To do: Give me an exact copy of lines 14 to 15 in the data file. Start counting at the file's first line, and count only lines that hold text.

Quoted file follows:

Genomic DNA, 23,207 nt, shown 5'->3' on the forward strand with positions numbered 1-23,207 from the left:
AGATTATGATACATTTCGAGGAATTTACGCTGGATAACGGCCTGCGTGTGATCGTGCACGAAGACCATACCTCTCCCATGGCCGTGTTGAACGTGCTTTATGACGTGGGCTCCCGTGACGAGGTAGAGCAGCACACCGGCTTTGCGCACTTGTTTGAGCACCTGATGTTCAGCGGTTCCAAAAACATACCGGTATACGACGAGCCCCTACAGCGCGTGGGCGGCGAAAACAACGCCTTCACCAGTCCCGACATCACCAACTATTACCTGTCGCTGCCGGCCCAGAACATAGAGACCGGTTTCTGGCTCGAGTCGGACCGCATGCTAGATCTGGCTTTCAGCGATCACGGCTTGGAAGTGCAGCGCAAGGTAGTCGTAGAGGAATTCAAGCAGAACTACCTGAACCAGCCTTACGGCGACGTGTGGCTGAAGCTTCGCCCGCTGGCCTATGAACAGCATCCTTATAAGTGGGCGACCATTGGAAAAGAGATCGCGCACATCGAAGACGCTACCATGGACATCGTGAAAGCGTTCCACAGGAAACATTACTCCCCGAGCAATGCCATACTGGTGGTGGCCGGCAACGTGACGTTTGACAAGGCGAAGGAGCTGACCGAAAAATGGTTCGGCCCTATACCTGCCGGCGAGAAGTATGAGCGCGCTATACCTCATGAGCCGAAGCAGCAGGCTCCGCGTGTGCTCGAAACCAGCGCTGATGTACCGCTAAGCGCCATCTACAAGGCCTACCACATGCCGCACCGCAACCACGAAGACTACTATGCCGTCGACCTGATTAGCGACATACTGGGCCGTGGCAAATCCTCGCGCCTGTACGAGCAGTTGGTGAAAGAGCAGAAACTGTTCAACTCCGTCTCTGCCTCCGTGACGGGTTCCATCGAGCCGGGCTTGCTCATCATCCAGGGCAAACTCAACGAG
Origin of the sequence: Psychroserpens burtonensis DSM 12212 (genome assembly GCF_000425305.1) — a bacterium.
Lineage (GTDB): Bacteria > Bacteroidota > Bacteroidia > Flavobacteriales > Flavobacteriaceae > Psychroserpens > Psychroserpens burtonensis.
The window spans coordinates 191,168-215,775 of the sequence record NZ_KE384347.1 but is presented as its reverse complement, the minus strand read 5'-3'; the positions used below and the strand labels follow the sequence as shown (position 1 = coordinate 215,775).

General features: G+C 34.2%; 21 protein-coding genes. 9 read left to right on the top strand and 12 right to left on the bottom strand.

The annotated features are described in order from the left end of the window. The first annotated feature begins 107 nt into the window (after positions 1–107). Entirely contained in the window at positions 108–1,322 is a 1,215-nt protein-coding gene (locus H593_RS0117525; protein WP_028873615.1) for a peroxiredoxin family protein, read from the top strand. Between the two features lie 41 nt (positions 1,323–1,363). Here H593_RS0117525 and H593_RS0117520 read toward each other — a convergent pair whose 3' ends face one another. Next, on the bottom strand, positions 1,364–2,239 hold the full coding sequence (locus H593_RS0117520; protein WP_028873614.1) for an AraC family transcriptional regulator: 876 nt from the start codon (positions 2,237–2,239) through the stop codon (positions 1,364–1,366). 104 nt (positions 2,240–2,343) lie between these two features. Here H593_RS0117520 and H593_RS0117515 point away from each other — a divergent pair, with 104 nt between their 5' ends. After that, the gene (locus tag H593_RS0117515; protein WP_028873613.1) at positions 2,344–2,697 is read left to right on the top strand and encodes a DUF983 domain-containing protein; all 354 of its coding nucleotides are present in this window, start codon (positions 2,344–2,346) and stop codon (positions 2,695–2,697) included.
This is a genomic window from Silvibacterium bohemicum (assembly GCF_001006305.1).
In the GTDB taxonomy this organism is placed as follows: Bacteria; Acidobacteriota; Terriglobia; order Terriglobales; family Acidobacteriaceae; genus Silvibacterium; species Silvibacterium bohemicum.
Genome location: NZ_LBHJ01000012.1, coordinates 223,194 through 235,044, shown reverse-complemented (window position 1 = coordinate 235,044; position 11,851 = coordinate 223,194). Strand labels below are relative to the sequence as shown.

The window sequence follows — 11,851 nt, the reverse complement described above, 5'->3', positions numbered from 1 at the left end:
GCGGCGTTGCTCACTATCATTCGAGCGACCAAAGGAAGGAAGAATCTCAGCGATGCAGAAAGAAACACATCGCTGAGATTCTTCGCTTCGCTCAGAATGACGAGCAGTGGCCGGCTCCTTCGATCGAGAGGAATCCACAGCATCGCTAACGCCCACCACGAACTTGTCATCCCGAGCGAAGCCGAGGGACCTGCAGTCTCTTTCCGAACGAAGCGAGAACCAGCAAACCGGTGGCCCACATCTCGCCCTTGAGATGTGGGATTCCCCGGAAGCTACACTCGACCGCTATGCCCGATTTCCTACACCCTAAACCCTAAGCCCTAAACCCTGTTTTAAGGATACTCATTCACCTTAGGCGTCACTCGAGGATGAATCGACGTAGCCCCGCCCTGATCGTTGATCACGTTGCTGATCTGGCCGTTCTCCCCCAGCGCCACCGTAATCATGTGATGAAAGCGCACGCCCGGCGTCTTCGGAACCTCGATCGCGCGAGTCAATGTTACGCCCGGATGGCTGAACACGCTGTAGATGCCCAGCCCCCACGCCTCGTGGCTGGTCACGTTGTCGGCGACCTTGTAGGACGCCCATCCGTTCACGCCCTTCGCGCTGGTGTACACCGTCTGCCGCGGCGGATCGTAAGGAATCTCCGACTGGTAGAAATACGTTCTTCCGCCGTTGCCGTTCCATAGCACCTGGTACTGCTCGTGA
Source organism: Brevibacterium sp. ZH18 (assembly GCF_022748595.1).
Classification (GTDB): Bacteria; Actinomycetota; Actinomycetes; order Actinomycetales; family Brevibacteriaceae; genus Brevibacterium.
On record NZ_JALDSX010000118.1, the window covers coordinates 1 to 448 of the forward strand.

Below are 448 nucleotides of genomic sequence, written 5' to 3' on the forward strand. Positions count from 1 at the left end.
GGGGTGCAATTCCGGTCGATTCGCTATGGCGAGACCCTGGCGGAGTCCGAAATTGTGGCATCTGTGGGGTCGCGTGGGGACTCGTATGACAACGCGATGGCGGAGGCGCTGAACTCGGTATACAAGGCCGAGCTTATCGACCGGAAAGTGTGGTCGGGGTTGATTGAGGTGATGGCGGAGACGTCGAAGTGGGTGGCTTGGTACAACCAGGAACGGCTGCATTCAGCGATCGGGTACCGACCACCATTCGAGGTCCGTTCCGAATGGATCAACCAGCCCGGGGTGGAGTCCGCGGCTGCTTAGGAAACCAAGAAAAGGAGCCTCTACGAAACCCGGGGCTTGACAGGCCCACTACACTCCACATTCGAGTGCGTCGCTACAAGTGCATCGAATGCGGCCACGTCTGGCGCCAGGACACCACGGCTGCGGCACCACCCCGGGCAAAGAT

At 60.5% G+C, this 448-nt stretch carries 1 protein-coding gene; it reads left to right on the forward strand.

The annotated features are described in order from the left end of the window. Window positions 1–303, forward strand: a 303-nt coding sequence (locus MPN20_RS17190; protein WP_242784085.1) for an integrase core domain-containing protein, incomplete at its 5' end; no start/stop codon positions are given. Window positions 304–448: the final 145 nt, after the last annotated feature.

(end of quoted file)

Classification (GTDB): Bacteria; Actinomycetota; Actinomycetes; order Actinomycetales; family Brevibacteriaceae; genus Brevibacterium.
On record NZ_JALDSX010000118.1, the window covers coordinates 1 to 448 of the forward strand.